Jesse Pomeroy

Jesse Pomeroy

Jesse Harding Pomeroy was born in Charlestown, Massachusetts to Thomas J. Pomeroy and Ruth Ann Snowman. He was the second child, with his brother being two years older than him. Thomas Pomeroy was a verteran of the U.S. Civil War.

In the period between 1971-1972 there were reports that several young boys were being each inticed to remote areas and being attacked by a slightly older boy. No one was arrested, however, the attacks were noteworthy because of the extreme brutality that was used by the assailant. The boys were beaten with a fist and a belt, and in at lest two of the attacks a knife was used. Some of the boys were physically scarred permanently.

In 1872, Ruth and her two children moved to South Boston. Pomeroy’s attacks on the boys continued and he was finally arrested and his case was heard in front of a Juvenile Court judge. He was found guilty and sentenced to the State Reform School for Boys at Westborough due to his age.

In February of 1874 when Pomeroy was 14, he was paroled back to this mother in South Boston. In March of that same year, a ten-year-old girl from South Boston went missing. Her name was Katie Curran. On April 22nd, 1874 the badly mutilated body of a four-year-old boy named Horace Millen was found on the marsh area of Dorchester Bay. As soon as they found this discovery the police went looking for Pomeroy despite a lack of evidence against him. The body of Katie Curran was found in the basement of Pomeroy’s mother’s dress shop.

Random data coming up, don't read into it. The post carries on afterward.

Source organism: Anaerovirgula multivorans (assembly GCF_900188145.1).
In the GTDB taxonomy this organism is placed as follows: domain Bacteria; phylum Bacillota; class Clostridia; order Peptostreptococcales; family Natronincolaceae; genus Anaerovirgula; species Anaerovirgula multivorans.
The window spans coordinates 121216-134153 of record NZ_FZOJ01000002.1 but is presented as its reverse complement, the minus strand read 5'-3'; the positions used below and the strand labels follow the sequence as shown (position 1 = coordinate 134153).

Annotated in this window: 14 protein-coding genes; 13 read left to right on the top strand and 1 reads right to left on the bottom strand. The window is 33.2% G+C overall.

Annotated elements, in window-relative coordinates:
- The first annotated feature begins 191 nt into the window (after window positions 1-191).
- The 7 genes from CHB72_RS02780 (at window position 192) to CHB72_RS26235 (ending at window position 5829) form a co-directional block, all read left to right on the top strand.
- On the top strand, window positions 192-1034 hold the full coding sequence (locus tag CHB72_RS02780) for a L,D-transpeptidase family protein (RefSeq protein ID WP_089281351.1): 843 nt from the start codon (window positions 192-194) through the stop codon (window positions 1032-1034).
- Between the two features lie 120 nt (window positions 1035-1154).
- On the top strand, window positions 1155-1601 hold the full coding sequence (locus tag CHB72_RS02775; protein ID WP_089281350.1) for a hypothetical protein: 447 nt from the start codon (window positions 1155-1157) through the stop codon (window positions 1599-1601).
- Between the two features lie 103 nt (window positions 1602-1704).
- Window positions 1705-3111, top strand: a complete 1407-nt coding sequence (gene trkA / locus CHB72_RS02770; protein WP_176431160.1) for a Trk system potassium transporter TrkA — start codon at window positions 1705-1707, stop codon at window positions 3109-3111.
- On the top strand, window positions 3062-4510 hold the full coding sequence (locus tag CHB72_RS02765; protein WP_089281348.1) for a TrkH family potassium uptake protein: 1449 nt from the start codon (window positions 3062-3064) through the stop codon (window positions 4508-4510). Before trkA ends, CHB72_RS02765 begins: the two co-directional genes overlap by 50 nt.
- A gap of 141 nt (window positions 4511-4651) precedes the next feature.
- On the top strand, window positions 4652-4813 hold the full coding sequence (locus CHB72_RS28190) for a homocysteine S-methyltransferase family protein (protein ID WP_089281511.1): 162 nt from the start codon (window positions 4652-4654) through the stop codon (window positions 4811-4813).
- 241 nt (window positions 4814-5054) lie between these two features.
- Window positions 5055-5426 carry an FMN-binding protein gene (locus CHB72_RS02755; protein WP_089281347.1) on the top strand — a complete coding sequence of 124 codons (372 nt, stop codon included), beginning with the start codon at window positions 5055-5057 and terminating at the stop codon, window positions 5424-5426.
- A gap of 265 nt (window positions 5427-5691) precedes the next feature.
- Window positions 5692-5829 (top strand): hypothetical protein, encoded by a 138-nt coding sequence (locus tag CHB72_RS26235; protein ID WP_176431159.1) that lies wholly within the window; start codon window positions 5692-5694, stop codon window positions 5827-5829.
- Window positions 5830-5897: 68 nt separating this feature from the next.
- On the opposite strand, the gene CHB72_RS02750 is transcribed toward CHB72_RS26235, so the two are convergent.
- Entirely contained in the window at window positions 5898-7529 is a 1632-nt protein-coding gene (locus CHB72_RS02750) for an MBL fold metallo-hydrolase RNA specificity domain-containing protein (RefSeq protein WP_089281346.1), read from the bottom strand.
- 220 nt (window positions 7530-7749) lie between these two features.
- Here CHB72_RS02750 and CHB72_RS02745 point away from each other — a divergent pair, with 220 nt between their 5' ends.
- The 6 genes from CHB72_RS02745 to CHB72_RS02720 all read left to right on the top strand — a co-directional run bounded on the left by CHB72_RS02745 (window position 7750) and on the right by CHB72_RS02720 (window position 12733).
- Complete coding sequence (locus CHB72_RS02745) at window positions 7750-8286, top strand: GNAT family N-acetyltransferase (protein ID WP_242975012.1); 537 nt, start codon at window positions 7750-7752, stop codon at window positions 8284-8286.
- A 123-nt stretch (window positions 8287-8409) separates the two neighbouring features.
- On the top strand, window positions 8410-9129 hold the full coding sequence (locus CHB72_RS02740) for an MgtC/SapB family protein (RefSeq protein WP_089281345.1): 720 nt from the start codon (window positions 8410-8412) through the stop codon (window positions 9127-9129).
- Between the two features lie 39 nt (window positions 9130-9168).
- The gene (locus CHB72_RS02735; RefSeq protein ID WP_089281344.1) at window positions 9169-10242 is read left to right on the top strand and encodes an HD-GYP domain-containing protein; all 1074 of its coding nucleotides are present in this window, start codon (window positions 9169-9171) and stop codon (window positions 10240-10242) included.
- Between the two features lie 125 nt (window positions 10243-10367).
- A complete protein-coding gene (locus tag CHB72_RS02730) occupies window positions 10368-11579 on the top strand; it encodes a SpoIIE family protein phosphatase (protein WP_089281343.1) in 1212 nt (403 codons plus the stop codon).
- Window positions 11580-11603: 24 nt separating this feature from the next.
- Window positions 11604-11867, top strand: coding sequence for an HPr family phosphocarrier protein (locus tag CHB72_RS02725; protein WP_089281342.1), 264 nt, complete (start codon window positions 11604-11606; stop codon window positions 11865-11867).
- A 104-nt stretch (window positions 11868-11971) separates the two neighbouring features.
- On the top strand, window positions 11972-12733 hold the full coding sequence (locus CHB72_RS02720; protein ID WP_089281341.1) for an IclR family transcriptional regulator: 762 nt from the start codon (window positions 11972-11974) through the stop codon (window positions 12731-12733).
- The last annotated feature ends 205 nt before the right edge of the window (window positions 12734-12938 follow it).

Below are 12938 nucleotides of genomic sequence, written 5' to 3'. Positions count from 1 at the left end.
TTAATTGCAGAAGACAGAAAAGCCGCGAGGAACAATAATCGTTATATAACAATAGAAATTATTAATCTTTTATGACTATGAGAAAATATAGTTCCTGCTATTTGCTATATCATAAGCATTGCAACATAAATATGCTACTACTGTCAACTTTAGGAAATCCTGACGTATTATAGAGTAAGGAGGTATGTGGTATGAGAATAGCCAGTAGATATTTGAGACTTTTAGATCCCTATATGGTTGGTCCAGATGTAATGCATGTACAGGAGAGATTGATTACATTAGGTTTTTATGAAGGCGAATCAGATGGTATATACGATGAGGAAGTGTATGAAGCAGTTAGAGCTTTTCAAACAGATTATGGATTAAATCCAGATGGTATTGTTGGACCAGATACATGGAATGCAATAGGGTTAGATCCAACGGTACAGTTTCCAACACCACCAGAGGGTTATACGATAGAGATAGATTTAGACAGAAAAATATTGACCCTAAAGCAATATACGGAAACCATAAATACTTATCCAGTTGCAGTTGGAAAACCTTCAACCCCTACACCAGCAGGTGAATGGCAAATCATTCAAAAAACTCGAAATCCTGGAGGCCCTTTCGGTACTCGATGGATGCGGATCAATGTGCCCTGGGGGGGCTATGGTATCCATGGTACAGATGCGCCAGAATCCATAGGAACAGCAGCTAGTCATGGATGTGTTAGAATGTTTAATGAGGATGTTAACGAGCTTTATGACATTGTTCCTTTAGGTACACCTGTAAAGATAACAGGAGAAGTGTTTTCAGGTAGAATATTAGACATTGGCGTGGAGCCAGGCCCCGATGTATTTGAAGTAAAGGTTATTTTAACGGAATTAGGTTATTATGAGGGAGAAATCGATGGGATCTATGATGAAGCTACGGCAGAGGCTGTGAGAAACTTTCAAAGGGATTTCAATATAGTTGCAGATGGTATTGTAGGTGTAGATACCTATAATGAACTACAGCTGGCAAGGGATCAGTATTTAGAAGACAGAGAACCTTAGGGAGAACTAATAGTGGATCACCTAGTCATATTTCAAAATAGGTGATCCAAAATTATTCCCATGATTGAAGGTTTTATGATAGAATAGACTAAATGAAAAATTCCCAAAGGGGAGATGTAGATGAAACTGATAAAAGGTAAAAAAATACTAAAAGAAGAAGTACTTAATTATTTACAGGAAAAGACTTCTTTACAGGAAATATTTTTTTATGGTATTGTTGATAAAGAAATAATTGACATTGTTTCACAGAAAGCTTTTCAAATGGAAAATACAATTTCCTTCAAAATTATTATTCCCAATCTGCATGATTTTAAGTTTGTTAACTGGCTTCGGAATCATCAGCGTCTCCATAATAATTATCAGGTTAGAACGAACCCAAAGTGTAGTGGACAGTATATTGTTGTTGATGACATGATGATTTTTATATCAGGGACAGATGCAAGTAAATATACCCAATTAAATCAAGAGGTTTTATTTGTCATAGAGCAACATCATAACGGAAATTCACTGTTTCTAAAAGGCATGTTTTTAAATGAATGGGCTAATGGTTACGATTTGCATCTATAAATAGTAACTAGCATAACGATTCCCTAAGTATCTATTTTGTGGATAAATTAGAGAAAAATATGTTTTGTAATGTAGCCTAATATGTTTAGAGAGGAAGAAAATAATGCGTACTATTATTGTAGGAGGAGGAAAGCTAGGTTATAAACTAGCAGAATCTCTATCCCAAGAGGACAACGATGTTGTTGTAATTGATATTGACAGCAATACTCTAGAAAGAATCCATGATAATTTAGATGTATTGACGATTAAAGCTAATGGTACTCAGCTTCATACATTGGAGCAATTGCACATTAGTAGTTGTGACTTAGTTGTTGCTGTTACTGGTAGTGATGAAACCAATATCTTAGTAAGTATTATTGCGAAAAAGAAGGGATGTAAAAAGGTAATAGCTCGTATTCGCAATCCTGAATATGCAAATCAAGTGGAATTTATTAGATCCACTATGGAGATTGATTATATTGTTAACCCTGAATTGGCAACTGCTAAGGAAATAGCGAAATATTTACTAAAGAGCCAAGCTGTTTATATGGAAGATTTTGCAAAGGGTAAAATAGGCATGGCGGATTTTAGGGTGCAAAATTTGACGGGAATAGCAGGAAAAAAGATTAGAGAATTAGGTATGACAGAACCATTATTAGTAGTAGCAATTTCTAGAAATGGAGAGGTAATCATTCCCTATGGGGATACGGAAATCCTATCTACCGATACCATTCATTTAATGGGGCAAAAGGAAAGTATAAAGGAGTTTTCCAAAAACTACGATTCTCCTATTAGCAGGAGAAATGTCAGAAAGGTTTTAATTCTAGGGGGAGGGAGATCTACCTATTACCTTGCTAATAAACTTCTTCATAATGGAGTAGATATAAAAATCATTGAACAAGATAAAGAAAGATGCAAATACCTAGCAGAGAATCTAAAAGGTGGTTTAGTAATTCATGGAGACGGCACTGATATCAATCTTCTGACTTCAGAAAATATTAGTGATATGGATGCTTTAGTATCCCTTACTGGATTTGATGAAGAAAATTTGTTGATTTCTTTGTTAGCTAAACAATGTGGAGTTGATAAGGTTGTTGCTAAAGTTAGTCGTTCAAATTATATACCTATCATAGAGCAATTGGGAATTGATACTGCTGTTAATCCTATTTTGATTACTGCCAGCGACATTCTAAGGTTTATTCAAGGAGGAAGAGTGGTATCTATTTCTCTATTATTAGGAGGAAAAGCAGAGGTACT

Pomeroy was taken to view Millen’s body and was questioned if he committed the murder. He was denied the right to counsel. On December 9th and 10th of 1874, he was put on trial. Pomeroy was found guilty on December 10th, 1874. The jury recommended mercy on the boy because of his age. Pomeroy’s attorney filed two exceptions which were both overruled in February of 1875 at which point Pomeroy was sentenced to death by hanging. It was the Governor’s job to sign the death warrant, but he refused to. The only legal way to spare Pomeroy’s life was to go through the Massachusetts Governor’s Council and there had to be a majority vote to commute the death penalty. Over the next two and a half years the Council voted three times. Twice they chose to go with the death penalty, and the Governor refused both those times as well. In August of 1876, Pomeroy’s sentence was commuted to life in prison in solitary¬†confinement. On September 7th, 1876 Pomeroy was moved to the State Prison located in Charlestown. He was 16-years-old. He made 10 or 12 attempts to escape but was unsuccessful. On September 29th, 1932 he died at the Bridgewater Hospital for the Criminally Insane.

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